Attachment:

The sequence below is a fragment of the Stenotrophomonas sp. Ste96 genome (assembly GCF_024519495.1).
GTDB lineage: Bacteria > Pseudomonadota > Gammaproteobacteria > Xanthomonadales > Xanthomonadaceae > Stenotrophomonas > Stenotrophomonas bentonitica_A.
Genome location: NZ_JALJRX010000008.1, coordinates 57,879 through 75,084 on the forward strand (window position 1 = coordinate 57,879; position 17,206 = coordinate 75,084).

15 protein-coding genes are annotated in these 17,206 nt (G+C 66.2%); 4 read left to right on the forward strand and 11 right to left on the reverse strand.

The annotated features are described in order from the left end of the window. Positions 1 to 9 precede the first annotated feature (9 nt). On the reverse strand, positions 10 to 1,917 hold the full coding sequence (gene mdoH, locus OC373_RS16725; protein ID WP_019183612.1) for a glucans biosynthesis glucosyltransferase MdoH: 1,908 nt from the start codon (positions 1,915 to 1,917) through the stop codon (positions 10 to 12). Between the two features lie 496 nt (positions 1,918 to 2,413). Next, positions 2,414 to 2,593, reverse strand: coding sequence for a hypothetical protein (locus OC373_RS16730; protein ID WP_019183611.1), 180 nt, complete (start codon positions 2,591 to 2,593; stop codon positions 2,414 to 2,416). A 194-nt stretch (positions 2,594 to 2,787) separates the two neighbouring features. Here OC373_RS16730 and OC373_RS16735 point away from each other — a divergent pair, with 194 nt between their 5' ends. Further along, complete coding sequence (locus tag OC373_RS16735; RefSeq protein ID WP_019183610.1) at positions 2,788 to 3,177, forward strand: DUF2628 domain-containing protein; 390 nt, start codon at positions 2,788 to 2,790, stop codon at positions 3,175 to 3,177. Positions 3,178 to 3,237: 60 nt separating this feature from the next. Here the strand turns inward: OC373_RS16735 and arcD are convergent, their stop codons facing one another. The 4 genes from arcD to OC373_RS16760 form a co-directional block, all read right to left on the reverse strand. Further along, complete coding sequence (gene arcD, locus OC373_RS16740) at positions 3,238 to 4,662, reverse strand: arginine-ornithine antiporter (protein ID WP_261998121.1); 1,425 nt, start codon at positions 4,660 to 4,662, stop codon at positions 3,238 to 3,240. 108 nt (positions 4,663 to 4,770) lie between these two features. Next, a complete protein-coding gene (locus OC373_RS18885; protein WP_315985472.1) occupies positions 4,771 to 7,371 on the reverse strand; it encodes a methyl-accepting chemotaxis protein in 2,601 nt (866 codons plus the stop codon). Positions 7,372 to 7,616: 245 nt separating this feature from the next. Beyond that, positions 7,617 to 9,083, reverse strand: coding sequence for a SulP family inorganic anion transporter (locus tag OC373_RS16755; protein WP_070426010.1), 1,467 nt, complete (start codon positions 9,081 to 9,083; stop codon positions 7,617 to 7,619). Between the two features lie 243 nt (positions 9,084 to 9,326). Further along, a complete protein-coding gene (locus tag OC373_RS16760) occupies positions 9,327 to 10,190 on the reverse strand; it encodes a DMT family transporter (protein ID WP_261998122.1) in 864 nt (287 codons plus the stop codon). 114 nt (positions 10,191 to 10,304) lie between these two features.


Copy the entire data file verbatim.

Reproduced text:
The sequence below is a fragment of the Stenotrophomonas sp. Ste96 genome (assembly GCF_024519495.1).
GTDB lineage: Bacteria > Pseudomonadota > Gammaproteobacteria > Xanthomonadales > Xanthomonadaceae > Stenotrophomonas > Stenotrophomonas bentonitica_A.
Genome location: NZ_JALJRX010000008.1, coordinates 57,879 through 75,084 on the forward strand (window position 1 = coordinate 57,879; position 17,206 = coordinate 75,084).

15 protein-coding genes are annotated in these 17,206 nt (G+C 66.2%); 4 read left to right on the forward strand and 11 right to left on the reverse strand.

The annotated features are described in order from the left end of the window. Positions 1 to 9 precede the first annotated feature (9 nt). On the reverse strand, positions 10 to 1,917 hold the full coding sequence (gene mdoH, locus OC373_RS16725; protein ID WP_019183612.1) for a glucans biosynthesis glucosyltransferase MdoH: 1,908 nt from the start codon (positions 1,915 to 1,917) through the stop codon (positions 10 to 12). Between the two features lie 496 nt (positions 1,918 to 2,413). Next, positions 2,414 to 2,593, reverse strand: coding sequence for a hypothetical protein (locus OC373_RS16730; protein ID WP_019183611.1), 180 nt, complete (start codon positions 2,591 to 2,593; stop codon positions 2,414 to 2,416). A 194-nt stretch (positions 2,594 to 2,787) separates the two neighbouring features. Here OC373_RS16730 and OC373_RS16735 point away from each other — a divergent pair, with 194 nt between their 5' ends. Further along, complete coding sequence (locus tag OC373_RS16735; RefSeq protein ID WP_019183610.1) at positions 2,788 to 3,177, forward strand: DUF2628 domain-containing protein; 390 nt, start codon at positions 2,788 to 2,790, stop codon at positions 3,175 to 3,177. Positions 3,178 to 3,237: 60 nt separating this feature from the next. Here the strand turns inward: OC373_RS16735 and arcD are convergent, their stop codons facing one another. The 4 genes from arcD to OC373_RS16760 form a co-directional block, all read right to left on the reverse strand. Further along, complete coding sequence (gene arcD, locus OC373_RS16740) at positions 3,238 to 4,662, reverse strand: arginine-ornithine antiporter (protein ID WP_261998121.1); 1,425 nt, start codon at positions 4,660 to 4,662, stop codon at positions 3,238 to 3,240. 108 nt (positions 4,663 to 4,770) lie between these two features. Next, a complete protein-coding gene (locus OC373_RS18885; protein WP_315985472.1) occupies positions 4,771 to 7,371 on the reverse strand; it encodes a methyl-accepting chemotaxis protein in 2,601 nt (866 codons plus the stop codon). Positions 7,372 to 7,616: 245 nt separating this feature from the next. Beyond that, positions 7,617 to 9,083, reverse strand: coding sequence for a SulP family inorganic anion transporter (locus tag OC373_RS16755; protein WP_070426010.1), 1,467 nt, complete (start codon positions 9,081 to 9,083; stop codon positions 7,617 to 7,619). Between the two features lie 243 nt (positions 9,084 to 9,326). Further along, a complete protein-coding gene (locus tag OC373_RS16760) occupies positions 9,327 to 10,190 on the reverse strand; it encodes a DMT family transporter (protein ID WP_261998122.1) in 864 nt (287 codons plus the stop codon). 114 nt (positions 10,191 to 10,304) lie between these two features.